And may the Lord preserve you safe from every evil and bring you at last to his Heavenly Kingdom through Jesus Christ our Glorious Mediator."

Now, opposing this, protestant leader John Calvin was of a particularly odd persuasion that government retains the power and responsibility to enforce church doctrine.  Not only is this heresy and antithetical to all that is the New Testament, it defies the very nature of government and usurps the purpose and authority of the church.

Calvin says in his Institutes of the Christian Religion - Book IV: Of Civil Government,

"[Civil government's] object is not merely, like those things, to enable men to breathe, eat, drink, and be warmed (though it certainly included all these, while it enables them to live together); this, I say, is not its only object, but it is, that no idolatry, no blasphemy against the name of God, no calumnies against his truth, nor other offences to religion, break out and be disseminated among the people; that the public quiet be not disturbed, that every man's property be kept secure, that men may carry on innocent commerce with each other, that honesty and modesty be cultivated; in short, that a public form of religion may exist among Christians, and humanity among men. Let no one be surprised that I now attribute the task of constituting religion aright to human polity, though I seem above to have placed it beyond the will of man, since I no more than formerly allow men at pleasure to enact laws concerning religion and the worship of God, when I approve of civil order which is directed to this end - viz. to prevent the true religion, which is contained in the law of God, from being with impunity openly violated and polluted by public blasphemy."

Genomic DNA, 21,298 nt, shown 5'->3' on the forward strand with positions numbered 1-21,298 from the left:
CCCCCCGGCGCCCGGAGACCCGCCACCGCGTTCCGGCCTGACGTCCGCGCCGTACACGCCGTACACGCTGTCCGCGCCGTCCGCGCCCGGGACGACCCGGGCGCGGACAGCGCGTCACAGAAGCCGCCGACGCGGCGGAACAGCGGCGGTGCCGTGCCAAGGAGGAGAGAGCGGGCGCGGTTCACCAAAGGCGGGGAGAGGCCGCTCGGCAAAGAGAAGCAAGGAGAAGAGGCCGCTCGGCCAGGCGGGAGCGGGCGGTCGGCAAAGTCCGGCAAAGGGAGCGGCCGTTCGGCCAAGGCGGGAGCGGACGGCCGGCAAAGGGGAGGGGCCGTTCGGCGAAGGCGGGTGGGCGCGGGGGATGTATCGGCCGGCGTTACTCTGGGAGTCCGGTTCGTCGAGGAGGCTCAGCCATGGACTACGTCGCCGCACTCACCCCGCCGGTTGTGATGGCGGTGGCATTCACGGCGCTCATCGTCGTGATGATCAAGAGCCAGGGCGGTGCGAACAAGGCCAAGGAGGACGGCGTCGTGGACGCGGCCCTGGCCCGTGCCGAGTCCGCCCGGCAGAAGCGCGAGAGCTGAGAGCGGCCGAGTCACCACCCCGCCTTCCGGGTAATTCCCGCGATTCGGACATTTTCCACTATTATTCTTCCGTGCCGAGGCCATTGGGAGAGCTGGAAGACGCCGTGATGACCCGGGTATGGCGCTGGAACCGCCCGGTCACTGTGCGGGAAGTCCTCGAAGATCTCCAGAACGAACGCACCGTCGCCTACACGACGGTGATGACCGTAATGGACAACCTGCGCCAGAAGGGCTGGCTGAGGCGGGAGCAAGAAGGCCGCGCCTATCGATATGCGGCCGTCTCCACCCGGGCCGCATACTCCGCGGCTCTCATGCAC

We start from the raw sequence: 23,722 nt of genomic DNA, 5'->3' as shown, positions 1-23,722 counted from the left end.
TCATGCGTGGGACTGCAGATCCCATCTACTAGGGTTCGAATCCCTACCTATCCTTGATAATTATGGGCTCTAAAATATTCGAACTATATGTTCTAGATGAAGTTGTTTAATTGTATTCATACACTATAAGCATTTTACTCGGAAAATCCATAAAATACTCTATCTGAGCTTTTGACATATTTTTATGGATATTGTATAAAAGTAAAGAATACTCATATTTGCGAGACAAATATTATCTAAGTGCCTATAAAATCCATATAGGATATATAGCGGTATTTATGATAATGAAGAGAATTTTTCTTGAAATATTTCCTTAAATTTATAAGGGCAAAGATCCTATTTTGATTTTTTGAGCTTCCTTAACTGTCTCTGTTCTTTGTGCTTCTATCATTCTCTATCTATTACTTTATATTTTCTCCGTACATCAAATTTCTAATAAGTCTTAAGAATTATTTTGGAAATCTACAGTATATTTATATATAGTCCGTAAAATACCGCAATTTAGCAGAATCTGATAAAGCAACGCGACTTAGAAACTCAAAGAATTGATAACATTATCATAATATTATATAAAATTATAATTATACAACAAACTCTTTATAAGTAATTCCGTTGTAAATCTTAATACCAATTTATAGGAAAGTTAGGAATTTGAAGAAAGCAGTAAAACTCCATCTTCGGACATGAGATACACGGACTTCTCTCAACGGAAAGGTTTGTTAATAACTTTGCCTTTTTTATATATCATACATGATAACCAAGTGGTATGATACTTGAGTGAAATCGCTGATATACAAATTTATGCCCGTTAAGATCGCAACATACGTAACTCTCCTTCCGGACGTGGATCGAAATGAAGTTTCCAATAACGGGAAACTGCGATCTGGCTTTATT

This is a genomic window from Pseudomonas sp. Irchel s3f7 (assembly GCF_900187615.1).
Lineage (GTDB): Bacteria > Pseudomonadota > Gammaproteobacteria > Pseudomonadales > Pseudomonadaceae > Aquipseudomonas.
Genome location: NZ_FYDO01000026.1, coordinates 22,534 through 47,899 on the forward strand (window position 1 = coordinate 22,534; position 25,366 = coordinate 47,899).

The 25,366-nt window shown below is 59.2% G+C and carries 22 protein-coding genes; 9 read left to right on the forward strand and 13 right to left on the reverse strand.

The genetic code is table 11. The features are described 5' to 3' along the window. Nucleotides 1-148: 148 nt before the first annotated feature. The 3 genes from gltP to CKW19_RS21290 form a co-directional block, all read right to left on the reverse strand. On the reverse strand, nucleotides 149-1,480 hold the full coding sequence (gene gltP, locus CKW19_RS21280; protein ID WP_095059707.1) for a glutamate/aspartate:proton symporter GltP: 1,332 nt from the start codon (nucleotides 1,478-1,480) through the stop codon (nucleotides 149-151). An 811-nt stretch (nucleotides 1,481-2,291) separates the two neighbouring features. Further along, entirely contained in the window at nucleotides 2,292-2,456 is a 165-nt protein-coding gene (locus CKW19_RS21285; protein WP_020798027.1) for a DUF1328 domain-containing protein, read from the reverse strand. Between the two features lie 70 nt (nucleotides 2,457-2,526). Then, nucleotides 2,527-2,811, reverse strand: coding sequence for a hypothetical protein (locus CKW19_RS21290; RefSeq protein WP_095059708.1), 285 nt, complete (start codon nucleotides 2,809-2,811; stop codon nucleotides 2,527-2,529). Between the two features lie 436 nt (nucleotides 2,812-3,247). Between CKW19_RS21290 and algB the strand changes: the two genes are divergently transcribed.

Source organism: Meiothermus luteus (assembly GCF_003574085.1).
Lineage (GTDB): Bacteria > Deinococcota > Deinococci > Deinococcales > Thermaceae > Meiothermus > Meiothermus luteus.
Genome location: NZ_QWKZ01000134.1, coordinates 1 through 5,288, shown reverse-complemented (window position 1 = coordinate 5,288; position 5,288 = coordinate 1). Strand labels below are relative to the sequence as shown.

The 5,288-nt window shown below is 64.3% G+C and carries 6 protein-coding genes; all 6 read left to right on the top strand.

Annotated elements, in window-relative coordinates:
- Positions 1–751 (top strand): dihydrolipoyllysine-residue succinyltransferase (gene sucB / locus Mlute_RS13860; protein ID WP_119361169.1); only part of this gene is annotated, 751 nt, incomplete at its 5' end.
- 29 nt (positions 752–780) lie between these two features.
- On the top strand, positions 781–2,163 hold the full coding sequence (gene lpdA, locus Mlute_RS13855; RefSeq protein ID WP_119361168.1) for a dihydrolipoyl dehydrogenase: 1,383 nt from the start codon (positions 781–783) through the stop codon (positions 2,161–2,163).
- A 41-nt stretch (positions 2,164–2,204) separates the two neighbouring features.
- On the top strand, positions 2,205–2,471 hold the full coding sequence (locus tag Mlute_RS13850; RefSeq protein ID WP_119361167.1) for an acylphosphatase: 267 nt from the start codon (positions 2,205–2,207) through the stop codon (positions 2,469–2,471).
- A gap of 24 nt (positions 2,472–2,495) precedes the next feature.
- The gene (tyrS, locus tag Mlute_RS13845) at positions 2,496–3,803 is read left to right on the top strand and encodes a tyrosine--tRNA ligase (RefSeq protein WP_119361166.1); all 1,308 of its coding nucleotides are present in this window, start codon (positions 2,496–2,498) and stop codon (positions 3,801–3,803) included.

First of all, I find it disturbing that Calvin grants the "enabling" of men to breathe, eat, drink and be warmed to the charge of civil government.  This is my first "red flag" that his idea of civil government is one of overarching power. 

Gerald Ford said it best when he noted, "A government big enough to give you everything you want is strong enough to take away everything you have."

Is it consistent (for a real world example) with the American political structure that the civil government, be it federal, state or local, be charged with providing food, shelter, and air?

It may be that Calvin means government's duty is to facilitate life, which it may be said government naturally does by safeguarding the individual's natural right and ability to eat, drink and breathe, etc.  However, I suspect Calvin's idea of government extends beyond facilitating civilization and basic liberties.  When he goes on to say outright that it is the object of government to prevent blasphemy of his religion, I am wholly offended. 

Now, his religion is an offshoot of Christianity, as it relies heavily on controlling the masses by force, something quite antithetical to the Gospel, which softly yet firmly beckons men, by means of reason and appeals to conscience, toward the Light of God's Word. (See Acts 17:2; 18:4; 18:19; 24:25.)